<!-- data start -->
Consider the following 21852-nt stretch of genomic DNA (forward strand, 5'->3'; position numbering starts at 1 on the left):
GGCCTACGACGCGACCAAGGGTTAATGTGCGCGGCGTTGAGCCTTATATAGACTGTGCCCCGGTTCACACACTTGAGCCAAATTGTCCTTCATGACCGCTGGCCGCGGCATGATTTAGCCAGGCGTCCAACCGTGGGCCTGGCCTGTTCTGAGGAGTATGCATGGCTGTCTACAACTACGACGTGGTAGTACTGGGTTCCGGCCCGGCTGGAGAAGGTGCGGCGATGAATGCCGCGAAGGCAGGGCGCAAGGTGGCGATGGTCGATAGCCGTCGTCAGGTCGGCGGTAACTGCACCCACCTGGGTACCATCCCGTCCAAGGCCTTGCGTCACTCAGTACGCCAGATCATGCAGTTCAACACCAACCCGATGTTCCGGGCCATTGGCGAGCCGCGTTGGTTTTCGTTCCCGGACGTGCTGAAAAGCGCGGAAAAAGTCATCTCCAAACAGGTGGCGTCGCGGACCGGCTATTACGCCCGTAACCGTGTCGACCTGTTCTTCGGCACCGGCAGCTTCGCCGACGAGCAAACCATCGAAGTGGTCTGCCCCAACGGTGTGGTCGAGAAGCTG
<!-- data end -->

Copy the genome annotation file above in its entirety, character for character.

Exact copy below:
Consider the following 21852-nt stretch of genomic DNA (forward strand, 5'->3'; position numbering starts at 1 on the left):
GGCCTACGACGCGACCAAGGGTTAATGTGCGCGGCGTTGAGCCTTATATAGACTGTGCCCCGGTTCACACACTTGAGCCAAATTGTCCTTCATGACCGCTGGCCGCGGCATGATTTAGCCAGGCGTCCAACCGTGGGCCTGGCCTGTTCTGAGGAGTATGCATGGCTGTCTACAACTACGACGTGGTAGTACTGGGTTCCGGCCCGGCTGGAGAAGGTGCGGCGATGAATGCCGCGAAGGCAGGGCGCAAGGTGGCGATGGTCGATAGCCGTCGTCAGGTCGGCGGTAACTGCACCCACCTGGGTACCATCCCGTCCAAGGCCTTGCGTCACTCAGTACGCCAGATCATGCAGTTCAACACCAACCCGATGTTCCGGGCCATTGGCGAGCCGCGTTGGTTTTCGTTCCCGGACGTGCTGAAAAGCGCGGAAAAAGTCATCTCCAAACAGGTGGCGTCGCGGACCGGCTATTACGCCCGTAACCGTGTCGACCTGTTCTTCGGCACCGGCAGCTTCGCCGACGAGCAAACCATCGAAGTGGTCTGCCCCAACGGTGTGGTCGAGAAGCTG